Mistake number 15. I won’t drill on it too much, but sometimes when you buy a house and if you have kids or going to adopt kids or going to have kids in the future, you may want to check the local sex offender laws because they may be out there, some sex offenders. So, in California, it’s also a required disclosure. So in other states, if there’s not a required disclosure, ask your agent to find out if there are any sex offenders living in the neighborhood that you’re moving into.
The 16th mistake to avoid is not asking proper questions to your agent, to your buyer’s agent. Remember, you’ve hired this agent. The buyer’s agent does not cost you anything. Their commission is paid by the seller’s side, not your side. But you have all the right to ask the seller important questions that you may not be aware of. You may ask him, how are the schools over there? How is the traffic in Orange County? A lot of people live in Anaheim Hills, and if they work downtown LA, it’s going to take them at least an hour to get to LA. So if you’re new in the area, ask them questions. How is the traffic? How are the restaurants? Are there shopping centers? Are there hospitals? If you don’t know that, your agent may get you that information. Of course, today there’s Google and all the other information, but you can’t rely on that. So if you want specific information about specific schools or some other information about zoning in that area, or what kind of private schools are out there, or any question you have, ask your Realtor. If they don’t have the information, they will get it for you. At least the good agents will get them for you. You are hiring an agent. He’s going to make money by selling your house, so he’s excited to help you. That’s their job. Ask your realtor question, as many as you have, of course, reasonable questions, because a lot of the things you can do online today. But anything else, feel free to ask them and make sure you’re satisfied with the answers. If he or she the agent cannot get you the answers, they will get you the resources for you to get the answers. So work with a great agent. And I belong to a national network of top agents. So if you’re not in Anaheim Hills, California, or if you’re not in Orange County, I’ll be glad to refer you. So feel free to contact me.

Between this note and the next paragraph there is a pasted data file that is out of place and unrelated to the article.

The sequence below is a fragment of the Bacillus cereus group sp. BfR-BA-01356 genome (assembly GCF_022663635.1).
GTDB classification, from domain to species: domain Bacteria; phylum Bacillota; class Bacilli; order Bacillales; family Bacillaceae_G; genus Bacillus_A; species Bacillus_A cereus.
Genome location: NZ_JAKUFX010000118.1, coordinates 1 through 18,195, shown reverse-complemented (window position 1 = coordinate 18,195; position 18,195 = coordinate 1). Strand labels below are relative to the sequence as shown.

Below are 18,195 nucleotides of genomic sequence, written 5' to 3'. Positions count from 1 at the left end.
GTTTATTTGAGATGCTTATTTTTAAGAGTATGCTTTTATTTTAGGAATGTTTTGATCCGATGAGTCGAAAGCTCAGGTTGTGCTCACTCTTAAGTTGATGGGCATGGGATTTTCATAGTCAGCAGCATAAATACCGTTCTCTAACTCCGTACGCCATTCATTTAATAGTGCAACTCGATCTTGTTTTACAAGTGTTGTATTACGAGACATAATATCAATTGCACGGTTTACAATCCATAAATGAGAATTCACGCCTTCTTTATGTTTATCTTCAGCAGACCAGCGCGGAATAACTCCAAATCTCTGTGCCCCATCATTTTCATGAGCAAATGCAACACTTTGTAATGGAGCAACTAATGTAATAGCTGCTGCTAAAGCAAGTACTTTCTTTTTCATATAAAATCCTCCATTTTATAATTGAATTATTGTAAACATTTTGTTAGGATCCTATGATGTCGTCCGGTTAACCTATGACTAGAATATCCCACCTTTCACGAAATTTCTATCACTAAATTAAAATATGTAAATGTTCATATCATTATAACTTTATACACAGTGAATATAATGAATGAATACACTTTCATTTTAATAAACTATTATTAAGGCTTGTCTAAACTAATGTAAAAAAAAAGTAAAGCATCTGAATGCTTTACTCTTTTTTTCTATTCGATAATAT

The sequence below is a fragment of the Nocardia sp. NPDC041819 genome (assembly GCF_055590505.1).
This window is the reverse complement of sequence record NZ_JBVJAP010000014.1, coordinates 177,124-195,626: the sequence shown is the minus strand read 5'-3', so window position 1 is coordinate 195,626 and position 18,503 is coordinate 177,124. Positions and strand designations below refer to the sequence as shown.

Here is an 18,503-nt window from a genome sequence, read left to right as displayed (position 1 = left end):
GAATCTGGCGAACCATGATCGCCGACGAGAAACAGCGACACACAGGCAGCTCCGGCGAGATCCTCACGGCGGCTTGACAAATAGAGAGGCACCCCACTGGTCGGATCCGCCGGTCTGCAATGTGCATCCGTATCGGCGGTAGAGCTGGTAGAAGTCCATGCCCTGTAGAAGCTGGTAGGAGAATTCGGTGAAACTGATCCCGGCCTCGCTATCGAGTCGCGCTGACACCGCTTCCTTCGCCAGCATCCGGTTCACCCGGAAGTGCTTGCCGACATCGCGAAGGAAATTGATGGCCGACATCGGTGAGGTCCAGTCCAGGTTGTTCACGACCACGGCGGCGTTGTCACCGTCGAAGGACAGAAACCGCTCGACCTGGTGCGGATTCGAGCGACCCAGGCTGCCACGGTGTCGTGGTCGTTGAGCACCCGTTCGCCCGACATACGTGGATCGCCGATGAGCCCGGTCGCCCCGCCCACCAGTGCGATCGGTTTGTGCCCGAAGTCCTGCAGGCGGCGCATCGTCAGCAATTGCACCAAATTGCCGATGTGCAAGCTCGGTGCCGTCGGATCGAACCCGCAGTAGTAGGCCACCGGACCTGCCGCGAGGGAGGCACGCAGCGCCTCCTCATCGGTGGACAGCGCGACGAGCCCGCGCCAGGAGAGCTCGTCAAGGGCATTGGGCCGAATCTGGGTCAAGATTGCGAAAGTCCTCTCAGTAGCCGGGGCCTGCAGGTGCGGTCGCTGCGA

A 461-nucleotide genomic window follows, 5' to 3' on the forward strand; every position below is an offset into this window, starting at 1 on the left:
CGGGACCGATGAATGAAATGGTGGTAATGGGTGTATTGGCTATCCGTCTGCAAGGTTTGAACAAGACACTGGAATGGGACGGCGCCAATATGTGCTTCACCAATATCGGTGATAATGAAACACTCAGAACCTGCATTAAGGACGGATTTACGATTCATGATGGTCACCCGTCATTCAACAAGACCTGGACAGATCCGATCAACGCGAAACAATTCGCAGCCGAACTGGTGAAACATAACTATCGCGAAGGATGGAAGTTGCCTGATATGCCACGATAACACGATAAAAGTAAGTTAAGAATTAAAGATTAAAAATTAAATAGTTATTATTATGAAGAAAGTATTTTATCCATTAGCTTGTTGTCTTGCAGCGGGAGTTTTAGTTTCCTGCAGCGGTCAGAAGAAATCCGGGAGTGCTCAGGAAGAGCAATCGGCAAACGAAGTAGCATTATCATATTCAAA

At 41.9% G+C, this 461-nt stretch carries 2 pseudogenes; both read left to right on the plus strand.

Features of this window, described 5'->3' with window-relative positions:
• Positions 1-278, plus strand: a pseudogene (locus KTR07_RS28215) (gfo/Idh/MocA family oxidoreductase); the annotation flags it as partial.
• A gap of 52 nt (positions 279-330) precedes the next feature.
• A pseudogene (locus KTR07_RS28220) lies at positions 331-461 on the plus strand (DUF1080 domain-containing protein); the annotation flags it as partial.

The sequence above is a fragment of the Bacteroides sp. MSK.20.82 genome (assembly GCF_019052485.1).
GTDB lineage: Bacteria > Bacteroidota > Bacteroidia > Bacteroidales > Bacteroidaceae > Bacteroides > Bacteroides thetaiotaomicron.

And the mistake number 17. The last mistake I’m going to talk about is to buy below your means. I mentioned briefly in one of the other points that you should buy below your means. So get approved just below what you can afford. Don’t stretch it at the same time you want to have money left over. So if you have a $25,000 down payment and you’re buying a house at $500,000, at 5% down, you need $25,000.But you may need additional $15,000 to $20,000 to move into the house. Because on top of the down payment of $25,000, you’re going to have prepaid cost like insurance and tax and closing cost as well. Escrow title, document fees, origination fees. So that in itself can range from anywhere from $10,000 to $20,000 additional on top of your $25,000.But I’ve sold many, many homes, and a lot of the buyers don’t think about the moving cost. So, yes, let’s say you paid $35,000 to close the escrow, your down payment and closing costs and prepaid cost. Now you’re moving. You may end up buying extra furniture, extra appliances. You may have to buy come and fix a little bathroom or buy an appliance that’s not working properly. So always keep 4 or $5,000 extra for unexpected expenses. But we also recommend that you have two or three or four months of extra reserve for your monthly living. What will happen after six months? You buy the house and one of you, if you’re a couple or two people working together and one of them loses a job, do you have extra funds? So we recommend that you have extra funds, what we call emergency funds, not only for moving expenses and other unexpected homes when you move in, but also if something happens, if you get sick or one of your spouses cannot work for five months. Do you have the extra four or five months of payments so that you don’t stop making payments that will ruin your scores, credit scores, or even lose the house?
So buy below your means, but buy as much as you can, but buy below the means. We always want a car. We always want a Mercedes, but our budget is a Honda. Same thing with a house. We want a house with a nice view, a nice yard, moving condition. But our budget is a home with a regular home. And it’s okay to buy a regular home. The key thing is get into a house and after three or four or five years, buy your dream home, do your move-up home, and then keep moving up and up as you grow, financially and otherwise. So good luck.